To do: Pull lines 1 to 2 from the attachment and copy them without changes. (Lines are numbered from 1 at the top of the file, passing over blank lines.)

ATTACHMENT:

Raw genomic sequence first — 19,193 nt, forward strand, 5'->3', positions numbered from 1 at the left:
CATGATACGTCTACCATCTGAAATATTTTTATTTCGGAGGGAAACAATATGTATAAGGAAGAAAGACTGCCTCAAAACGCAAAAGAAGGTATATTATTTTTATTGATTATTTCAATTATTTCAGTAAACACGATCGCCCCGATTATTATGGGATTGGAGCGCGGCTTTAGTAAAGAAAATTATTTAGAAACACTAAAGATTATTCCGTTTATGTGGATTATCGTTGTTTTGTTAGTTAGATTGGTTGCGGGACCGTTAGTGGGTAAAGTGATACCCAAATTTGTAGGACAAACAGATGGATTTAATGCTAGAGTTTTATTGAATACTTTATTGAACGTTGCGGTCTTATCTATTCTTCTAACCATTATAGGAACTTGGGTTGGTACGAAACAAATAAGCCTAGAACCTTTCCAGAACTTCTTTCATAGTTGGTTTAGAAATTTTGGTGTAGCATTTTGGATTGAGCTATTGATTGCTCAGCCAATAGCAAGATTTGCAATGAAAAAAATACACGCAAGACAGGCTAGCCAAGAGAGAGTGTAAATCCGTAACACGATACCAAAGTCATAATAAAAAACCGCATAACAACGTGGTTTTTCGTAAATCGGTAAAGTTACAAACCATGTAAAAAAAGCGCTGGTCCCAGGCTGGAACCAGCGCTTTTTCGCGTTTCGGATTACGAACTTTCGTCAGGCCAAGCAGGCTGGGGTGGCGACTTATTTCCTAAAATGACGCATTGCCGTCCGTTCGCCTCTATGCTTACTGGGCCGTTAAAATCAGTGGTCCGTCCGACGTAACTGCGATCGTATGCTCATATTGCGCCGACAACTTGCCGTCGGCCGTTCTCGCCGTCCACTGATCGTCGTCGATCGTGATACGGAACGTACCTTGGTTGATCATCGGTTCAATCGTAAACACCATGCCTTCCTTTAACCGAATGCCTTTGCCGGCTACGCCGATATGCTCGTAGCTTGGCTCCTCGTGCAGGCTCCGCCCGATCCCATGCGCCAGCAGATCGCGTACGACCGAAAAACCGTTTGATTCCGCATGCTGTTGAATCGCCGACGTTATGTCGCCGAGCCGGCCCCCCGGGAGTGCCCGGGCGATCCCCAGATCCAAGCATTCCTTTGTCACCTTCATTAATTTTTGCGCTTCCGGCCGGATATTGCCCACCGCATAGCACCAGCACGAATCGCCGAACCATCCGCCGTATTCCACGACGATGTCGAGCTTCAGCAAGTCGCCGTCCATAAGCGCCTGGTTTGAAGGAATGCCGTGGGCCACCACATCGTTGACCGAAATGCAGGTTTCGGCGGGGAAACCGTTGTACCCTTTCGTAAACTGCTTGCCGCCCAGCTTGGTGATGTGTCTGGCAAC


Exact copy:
Raw genomic sequence first — 19,193 nt, forward strand, 5'->3', positions numbered from 1 at the left:
CATGATACGTCTACCATCTGAAATATTTTTATTTCGGAGGGAAACAATATGTATAAGGAAGAAAGACTGCCTCAAAACGCAAAAGAAGGTATATTATTTTTATTGATTATTTCAATTATTTCAGTAAACACGATCGCCCCGATTATTATGGGATTGGAGCGCGGCTTTAGTAAAGAAAATTATTTAGAAACACTAAAGATTATTCCGTTTATGTGGATTATCGTTGTTTTGTTAGTTAGATTGGTTGCGGGACCGTTAGTGGGTAAAGTGATACCCAAATTTGTAGGACAAACAGATGGATTTAATGCTAGAGTTTTATTGAATACTTTATTGAACGTTGCGGTCTTATCTATTCTTCTAACCATTATAGGAACTTGGGTTGGTACGAAACAAATAAGCCTAGAACCTTTCCAGAACTTCTTTCATAGTTGGTTTAGAAATTTTGGTGTAGCATTTTGGATTGAGCTATTGATTGCTCAGCCAATAGCAAGATTTGCAATGAAAAAAATACACGCAAGACAGGCTAGCCAAGAGAGAGTGTAAATCCGTAACACGATACCAAAGTCATAATAAAAAACCGCATAACAACGTGGTTTTTCGTAAATCGGTAAAGTTACAAACCATGTAAAAAAAGCGCTGGTCCCAGGCTGGAACCAGCGCTTTTTCGCGTTTCGGATTACGAACTTTCGTCAGGCCAAGCAGGCTGGGGTGGCGACTTATTTCCTAAAATGACGCATTGCCGTCCGTTCGCCTCTATGCTTACTGGGCCGTTAAAATCAGTGGTCCGTCCGACGTAACTGCGATCGTATGCTCATATTGCGCCGACAACTTGCCGTCGGCCGTTCTCGCCGTCCACTGATCGTCGTCGATCGTGATACGGAACGTACCTTGGTTGATCATCGGTTCAATCGTAAACACCATGCCTTCCTTTAACCGAATGCCTTTGCCGGCTACGCCGATATGCTCGTAGCTTGGCTCCTCGTGCAGGCTCCGCCCGATCCCATGCGCCAGCAGATCGCGTACGACCGAAAAACCGTTTGATTCCGCATGCTGTTGAATCGCCGACGTTATGTCGCCGAGCCGGCCCCCCGGGAGTGCCCGGGCGATCCCCAGATCCAAGCATTCCTTTGTCACCTTCATTAATTTTTGCGCTTCCGGCCGGATATTGCCCACCGCATAGCACCAGCACGAATCGCCGAACCATCCGCCGTATTCCACGACGATGTCGAGCTTCAGCAAGTCGCCGTCCATAAGCGCCTGGTTTGAAGGAATGCCGTGGGCCACCACATCGTTGACCGAAATGCAGGTTTCGGCGGGGAAACCGTTGTACCCTTTCGTAAACTGCTTGCCGCCCAGCTTGGTGATGTGTCTGGCAAC